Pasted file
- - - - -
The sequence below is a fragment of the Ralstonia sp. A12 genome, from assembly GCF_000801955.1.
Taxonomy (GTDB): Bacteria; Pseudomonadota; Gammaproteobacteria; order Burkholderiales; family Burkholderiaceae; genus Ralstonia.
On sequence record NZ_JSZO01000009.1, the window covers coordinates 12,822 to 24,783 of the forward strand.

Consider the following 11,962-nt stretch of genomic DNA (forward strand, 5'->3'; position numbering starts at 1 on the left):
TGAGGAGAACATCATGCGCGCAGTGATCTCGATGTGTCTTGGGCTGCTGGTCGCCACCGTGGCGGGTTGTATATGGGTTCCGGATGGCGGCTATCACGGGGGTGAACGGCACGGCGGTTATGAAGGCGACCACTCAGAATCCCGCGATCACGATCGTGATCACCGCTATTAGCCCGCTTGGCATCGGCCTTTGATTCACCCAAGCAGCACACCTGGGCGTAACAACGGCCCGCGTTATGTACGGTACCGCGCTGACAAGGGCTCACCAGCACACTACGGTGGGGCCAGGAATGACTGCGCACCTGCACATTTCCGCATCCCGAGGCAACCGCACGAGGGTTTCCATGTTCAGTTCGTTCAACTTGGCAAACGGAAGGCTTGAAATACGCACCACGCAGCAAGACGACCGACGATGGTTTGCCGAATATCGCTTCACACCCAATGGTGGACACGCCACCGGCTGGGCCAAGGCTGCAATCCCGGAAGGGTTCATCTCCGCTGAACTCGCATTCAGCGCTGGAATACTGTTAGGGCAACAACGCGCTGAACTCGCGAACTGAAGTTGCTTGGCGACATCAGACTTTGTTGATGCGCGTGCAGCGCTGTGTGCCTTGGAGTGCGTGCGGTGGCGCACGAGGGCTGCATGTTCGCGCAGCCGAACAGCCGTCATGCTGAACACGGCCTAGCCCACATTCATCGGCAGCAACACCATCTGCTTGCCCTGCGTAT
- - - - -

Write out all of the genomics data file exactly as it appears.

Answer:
The sequence below is a fragment of the Ralstonia sp. A12 genome, from assembly GCF_000801955.1.
Taxonomy (GTDB): Bacteria; Pseudomonadota; Gammaproteobacteria; order Burkholderiales; family Burkholderiaceae; genus Ralstonia.
On sequence record NZ_JSZO01000009.1, the window covers coordinates 12,822 to 24,783 of the forward strand.

Consider the following 11,962-nt stretch of genomic DNA (forward strand, 5'->3'; position numbering starts at 1 on the left):
TGAGGAGAACATCATGCGCGCAGTGATCTCGATGTGTCTTGGGCTGCTGGTCGCCACCGTGGCGGGTTGTATATGGGTTCCGGATGGCGGCTATCACGGGGGTGAACGGCACGGCGGTTATGAAGGCGACCACTCAGAATCCCGCGATCACGATCGTGATCACCGCTATTAGCCCGCTTGGCATCGGCCTTTGATTCACCCAAGCAGCACACCTGGGCGTAACAACGGCCCGCGTTATGTACGGTACCGCGCTGACAAGGGCTCACCAGCACACTACGGTGGGGCCAGGAATGACTGCGCACCTGCACATTTCCGCATCCCGAGGCAACCGCACGAGGGTTTCCATGTTCAGTTCGTTCAACTTGGCAAACGGAAGGCTTGAAATACGCACCACGCAGCAAGACGACCGACGATGGTTTGCCGAATATCGCTTCACACCCAATGGTGGACACGCCACCGGCTGGGCCAAGGCTGCAATCCCGGAAGGGTTCATCTCCGCTGAACTCGCATTCAGCGCTGGAATACTGTTAGGGCAACAACGCGCTGAACTCGCGAACTGAAGTTGCTTGGCGACATCAGACTTTGTTGATGCGCGTGCAGCGCTGTGTGCCTTGGAGTGCGTGCGGTGGCGCACGAGGGCTGCATGTTCGCGCAGCCGAACAGCCGTCATGCTGAACACGGCCTAGCCCACATTCATCGGCAGCAACACCATCTGCTTGCCCTGCGTAT